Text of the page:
Dassault Aviation has begun making major parts for the Falcon 6X, following the completion of the aircraft’s critical design review and freezing of its detailed design. The company is targeting early 2020 for the first Falcon 6X assembly, 2021 for the first flight and 2022 for the first delivery.
“Our design teams and partners have done an excellent job so far,” said Eric Trappier, chairman and CEO of Dassault Aviation. “Completing the design review this month and releasing the aircraft to the manufacturing process is a significant milestone. It demonstrates our confidence in the airframe and engine design as well as in the collaborative process we have put in place with our global partners.”
Dassault says the Falcon 6X will have the largest cabin cross-section of any purpose-built business jet. The cabin is 6ft 6in (2m) high, 8ft 6in (2.6m) wide and 40ft 5in (12.3m) long. The aircraft will have a cabin altitude of 3,900ft at 41,000ft. The air filtration and circulation system is designed to refresh the cabin air fully in 2-3 minutes.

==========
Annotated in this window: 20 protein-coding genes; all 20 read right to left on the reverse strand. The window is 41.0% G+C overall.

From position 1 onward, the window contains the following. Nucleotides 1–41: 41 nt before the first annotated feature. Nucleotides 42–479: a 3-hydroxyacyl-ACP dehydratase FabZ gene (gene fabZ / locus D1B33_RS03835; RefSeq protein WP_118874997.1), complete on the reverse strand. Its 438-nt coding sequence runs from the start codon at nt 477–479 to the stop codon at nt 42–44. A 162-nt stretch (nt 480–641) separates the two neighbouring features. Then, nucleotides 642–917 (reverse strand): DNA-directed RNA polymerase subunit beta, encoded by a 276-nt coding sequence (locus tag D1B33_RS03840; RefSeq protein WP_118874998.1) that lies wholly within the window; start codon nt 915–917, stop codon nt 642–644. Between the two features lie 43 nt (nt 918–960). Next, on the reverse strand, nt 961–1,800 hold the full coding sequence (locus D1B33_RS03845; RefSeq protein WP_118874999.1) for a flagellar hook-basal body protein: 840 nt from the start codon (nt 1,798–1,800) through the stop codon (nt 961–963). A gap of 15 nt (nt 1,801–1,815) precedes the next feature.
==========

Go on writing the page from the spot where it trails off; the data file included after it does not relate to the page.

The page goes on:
The maximum range will be 5,500 nautical miles (10,186km). Dassault also says the 6X will have an ultra-efficient wing to minimize the impact of turbulence, a next-generation digital flight control system and noise suppression systems based on the company’s experience with the Falcon 8X.
Parts currently in production at Dassault and partner plants include the fuselage frame, skin panels and wings. Fuselage panels are produced at Dassault’s facility in Argenteuil, France, and wing panels at Seclin, near Lille, France.
Dassault uses both a physical and a virtual plateau development process. During the physical plateau phase, which took place in 2018, engineers from Dassault and 20 main suppliers worked together at the company’s headquarters in Saint Cloud, France, to align the interfaces between major systems. Since the start of the virtual plateau phase, which began in 2018, collaborators have been working from their home location and sharing a central digital mock-up of the aircraft design in real time. VR tools allow them to examine system and component placement from perspectives not available on previous aircraft programs.
At some production sites, including Mérignac, France (final assembly), and Little Rock, Arkansas (cabin completion), engineers and manufacturing teams are working together in satellite plateaus, anticipating work in subsequent production and testing phases.
Images: Dassault Aviation